The three credit bureaus will begin using a new formula to calculate credit scores in 2009 – just as folks were starting to get the hang of what goes into the old formula. Transunion will roll out the new formula in January, Equifax in the Spring, and Experian is TBD as of yet.
The primary difference in the new formula (dubbed “FICO 08, as it was supposed to be rolled out in 2008) is that it is even more sensitive than the classic FICO as to how much of your available credit you’re using.
According to Yahoo! Finance columnist Liz Pulliam Weston, “if your credit card issuer slashes your credit limit — which is increasingly likely these days — you could see your scores plunge, regardless of whether you carry a balance.” Not. Good.
The new scoring formula also responds more negatively if consumers have few open, active accounts. So make sure to use your oldest cards at least quarterly in order to keep them active. And it might be worth opening another account if you only have one or two (this will raise your overall credit limit AND the number of accounts in good standing you have – as long as you keep them in good standing).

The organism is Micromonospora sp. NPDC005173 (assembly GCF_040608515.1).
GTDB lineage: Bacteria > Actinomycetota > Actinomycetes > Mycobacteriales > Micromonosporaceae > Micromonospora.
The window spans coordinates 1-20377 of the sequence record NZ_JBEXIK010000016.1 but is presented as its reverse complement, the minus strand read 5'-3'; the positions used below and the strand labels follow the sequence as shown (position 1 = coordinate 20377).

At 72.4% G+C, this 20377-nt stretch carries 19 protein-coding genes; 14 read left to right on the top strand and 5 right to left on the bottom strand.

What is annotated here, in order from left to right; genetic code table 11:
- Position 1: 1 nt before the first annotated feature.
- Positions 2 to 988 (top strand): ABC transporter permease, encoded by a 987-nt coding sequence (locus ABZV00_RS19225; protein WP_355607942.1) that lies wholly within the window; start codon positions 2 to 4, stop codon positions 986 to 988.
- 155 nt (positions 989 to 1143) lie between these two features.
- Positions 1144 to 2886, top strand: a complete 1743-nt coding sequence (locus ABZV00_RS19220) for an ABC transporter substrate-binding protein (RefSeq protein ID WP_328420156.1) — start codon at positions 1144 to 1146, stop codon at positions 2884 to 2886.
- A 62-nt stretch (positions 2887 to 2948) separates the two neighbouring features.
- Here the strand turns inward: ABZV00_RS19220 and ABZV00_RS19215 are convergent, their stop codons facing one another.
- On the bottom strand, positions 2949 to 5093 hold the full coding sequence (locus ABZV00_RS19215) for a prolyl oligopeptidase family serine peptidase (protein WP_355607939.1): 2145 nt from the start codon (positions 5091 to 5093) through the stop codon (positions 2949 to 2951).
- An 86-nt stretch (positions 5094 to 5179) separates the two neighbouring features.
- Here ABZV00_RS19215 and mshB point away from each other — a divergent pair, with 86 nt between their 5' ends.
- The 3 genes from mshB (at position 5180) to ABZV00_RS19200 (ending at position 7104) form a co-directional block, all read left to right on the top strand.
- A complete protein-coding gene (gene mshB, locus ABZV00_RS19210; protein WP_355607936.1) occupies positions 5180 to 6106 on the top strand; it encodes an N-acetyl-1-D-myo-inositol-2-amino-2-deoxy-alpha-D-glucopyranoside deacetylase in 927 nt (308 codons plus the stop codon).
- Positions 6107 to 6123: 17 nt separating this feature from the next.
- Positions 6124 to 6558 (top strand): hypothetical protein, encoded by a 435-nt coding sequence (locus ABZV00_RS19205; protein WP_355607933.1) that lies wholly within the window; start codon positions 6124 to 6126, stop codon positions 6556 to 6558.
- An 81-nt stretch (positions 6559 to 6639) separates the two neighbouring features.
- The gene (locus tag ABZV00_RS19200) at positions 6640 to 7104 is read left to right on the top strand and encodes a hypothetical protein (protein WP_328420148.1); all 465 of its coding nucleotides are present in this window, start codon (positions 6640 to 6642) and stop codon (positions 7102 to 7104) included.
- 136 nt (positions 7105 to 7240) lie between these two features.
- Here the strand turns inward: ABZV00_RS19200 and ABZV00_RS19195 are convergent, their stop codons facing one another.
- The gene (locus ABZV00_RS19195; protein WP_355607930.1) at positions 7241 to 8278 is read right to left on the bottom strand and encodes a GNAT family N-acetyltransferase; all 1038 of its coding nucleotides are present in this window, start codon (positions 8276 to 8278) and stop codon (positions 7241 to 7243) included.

Another negative impact is that they are “materially limiting” the impact on your score if you are merely an authorized user on someone else’s account. So now new college grads – and spouses with limited credit in their own name – will not benefit substantially by adding their name to credit accounts of their parents’ and spouse’s.
OK, time for some good news. Collections items and even “mishaps” like charge-offs and repossessions won’t hurt you as much.
The new formula ignores small collection accounts in which the original debt was less than $100. This is a big victory for consumers and one I’ve advocated for years, because niggling little debts — created by unpaid library fines, forgotten parking tickets or a small medical bill that slipped through the insurance cracks — had an outsize impact on people’s scores.
Fair Isaac says the new version is less punishing to those who have had a serious credit setback, such as a charge-off or a repossession, as long as their other active credit accounts are all in good standing.
[Excerpt from Liz Pulliam Weston’s article, linked above.]
This sounds like nothing but bad news for consumers, except potentially for consumers with charge-offs and / or collections items.
More from Meg at The World of Wealth